When an investment vehicle makes a large investment in a share with low liquidity, the purchase by itself pushes the share price higher, leading to unrealized profits. This would seem obvious, that an entity purchasing all offered shares affects the price, but everyone pretends this is not the case. When a fund ramps a share by making large purchases, media shills regard this as great "stock-picking", as if the ramp was completely coincidental to the large purchases. Of course, smallcap funds can't actually sell their holdings at ramped book prices, since selling would lower the share prices. Unrealized and unrealizable profit explains why 90% of Australian smallcap funds outperform their index, the "outperformance" is entirely manufactured by themselves.
But why would an investment entity want to ramp a holding? Fees are charged based on unrealized profits, and ramped holdings can be used to borrow against or inflate the books of an associated company. Most commonly, however, the investment entity is issuing shares or units based on the ramped holdings, effectively selling the ramped holdings to hapless investors. Ramps accompanying new investments in Australia have largely dispensed with such formalities as pretexts.
On 9 August 2013, Provenance Finance Limited BVI was issued 87m shares at $0.006 in Northern Mining (NMI.AX) and took control of the board. In August and November 2013 NMI then issued 502m shares at $0.012, bringing total shares outstanding to 938m. Based on no news whatsoever NMI's share price was ramped tenfold in sharp steps, from $0.006 in June 2013 to $0.06 in February 2014. The "profit" created for Provenance Finance and associates holding NMI shares has nothing whatsoever to do with "stockpicking".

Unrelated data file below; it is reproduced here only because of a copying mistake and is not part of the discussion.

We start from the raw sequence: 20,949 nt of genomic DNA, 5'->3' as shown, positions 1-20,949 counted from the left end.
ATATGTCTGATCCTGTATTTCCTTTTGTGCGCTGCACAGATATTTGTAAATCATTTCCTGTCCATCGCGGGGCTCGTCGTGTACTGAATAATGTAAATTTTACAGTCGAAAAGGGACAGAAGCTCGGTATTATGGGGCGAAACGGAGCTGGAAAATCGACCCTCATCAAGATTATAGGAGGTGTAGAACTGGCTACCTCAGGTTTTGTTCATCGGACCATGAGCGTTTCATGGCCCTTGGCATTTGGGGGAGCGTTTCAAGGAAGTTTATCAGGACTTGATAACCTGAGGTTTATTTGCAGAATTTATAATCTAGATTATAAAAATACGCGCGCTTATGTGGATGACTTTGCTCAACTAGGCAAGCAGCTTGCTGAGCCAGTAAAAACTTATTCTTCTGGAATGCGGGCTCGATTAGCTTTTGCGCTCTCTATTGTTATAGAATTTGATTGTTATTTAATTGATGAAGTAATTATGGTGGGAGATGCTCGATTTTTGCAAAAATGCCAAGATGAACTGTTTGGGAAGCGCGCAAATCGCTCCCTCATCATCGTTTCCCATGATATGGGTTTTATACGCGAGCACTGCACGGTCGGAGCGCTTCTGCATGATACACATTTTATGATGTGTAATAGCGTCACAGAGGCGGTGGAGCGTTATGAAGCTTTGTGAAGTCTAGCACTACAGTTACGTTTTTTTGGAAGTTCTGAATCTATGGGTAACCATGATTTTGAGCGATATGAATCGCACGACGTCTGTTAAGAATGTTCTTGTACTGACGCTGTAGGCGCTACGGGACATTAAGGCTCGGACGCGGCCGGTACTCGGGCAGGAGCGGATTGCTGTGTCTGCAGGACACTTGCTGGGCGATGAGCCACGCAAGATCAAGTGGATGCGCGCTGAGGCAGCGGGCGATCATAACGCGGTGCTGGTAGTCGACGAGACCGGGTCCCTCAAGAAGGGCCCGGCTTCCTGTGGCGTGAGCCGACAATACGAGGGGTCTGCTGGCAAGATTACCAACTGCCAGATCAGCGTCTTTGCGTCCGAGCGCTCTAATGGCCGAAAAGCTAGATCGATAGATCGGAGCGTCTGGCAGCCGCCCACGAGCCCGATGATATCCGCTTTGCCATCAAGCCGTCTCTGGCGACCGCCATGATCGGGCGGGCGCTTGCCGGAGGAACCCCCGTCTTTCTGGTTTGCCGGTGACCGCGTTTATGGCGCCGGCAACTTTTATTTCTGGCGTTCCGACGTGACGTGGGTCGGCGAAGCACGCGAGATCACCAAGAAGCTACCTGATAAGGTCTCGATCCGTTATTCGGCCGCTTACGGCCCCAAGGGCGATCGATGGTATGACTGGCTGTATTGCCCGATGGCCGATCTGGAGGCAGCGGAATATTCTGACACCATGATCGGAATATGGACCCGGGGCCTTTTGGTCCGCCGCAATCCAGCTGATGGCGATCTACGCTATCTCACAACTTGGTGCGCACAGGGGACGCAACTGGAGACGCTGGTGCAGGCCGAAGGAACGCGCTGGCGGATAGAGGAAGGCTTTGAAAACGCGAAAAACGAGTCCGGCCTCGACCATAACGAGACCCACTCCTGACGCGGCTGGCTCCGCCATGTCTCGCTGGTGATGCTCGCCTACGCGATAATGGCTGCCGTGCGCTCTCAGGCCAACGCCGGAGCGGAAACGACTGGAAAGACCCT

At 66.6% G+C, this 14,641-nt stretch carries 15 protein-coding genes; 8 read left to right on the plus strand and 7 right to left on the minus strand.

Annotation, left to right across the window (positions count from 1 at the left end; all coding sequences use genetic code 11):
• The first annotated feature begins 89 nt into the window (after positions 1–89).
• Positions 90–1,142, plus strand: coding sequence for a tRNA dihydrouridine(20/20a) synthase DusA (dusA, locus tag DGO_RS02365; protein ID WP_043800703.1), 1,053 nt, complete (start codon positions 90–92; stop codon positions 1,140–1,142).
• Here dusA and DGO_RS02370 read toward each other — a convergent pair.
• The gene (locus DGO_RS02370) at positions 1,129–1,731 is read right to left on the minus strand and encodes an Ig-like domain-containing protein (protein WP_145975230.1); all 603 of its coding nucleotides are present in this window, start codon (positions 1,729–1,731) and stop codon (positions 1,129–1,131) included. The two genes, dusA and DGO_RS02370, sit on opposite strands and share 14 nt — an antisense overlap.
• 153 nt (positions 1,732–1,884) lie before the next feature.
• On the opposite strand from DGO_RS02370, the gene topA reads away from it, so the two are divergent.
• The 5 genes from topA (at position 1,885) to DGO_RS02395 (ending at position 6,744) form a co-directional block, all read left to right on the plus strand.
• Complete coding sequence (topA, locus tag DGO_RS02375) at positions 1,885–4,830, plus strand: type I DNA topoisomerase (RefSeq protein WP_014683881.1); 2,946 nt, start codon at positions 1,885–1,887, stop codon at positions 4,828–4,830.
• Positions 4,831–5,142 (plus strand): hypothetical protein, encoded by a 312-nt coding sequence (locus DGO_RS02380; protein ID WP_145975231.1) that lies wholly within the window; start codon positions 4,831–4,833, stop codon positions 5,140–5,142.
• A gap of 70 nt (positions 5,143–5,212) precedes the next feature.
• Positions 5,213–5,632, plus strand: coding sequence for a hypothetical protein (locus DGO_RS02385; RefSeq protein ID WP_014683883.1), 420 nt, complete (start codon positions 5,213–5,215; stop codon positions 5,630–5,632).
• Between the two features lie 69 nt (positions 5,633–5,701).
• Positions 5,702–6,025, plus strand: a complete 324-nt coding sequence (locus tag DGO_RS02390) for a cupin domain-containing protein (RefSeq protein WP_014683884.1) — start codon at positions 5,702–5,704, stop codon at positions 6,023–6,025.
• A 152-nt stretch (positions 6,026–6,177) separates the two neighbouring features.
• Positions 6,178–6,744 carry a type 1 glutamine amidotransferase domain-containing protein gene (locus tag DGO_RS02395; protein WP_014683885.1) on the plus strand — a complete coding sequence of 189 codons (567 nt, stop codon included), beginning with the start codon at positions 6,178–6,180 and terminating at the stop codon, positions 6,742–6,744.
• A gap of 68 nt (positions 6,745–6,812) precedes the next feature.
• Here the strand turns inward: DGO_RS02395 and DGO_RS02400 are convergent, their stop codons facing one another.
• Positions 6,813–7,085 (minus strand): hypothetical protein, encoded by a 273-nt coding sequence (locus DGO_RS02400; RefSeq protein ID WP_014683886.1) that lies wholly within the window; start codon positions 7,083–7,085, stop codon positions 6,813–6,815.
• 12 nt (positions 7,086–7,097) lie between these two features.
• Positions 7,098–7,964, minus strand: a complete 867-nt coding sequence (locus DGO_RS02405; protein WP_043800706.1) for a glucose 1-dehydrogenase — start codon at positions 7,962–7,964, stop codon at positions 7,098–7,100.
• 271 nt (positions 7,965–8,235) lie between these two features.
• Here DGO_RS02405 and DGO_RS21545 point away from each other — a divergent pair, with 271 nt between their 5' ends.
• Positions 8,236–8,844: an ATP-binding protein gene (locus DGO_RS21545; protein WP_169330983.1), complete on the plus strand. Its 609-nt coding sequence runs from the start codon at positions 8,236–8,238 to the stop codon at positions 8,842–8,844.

As part of the takeover, a director of NMI sold his shareholding to a mysterious entity named Daso Investment Limited, described in disclosure documents as an "investment fund with a focus in energy and resource sectors". Not much else at all is known about Daso, but both Provenance Finance and Daso Investment list their address at the P.O. box used by NMI.
Is it stupid to have your rathole list the same address as the company? Not under the zero enforcement policy instituted by ASIC, which recently confirmed it will do nothing about insider trading, as long as it is denied. ASIC even provided the explanation to be used by insider traders, namely that they didn't know the insider information was price sensitive. ASIC also created a precedent where literally any and all obviously price-sensitive insider information can be traded on, ridiculously enough including undisclosed takeover proposals.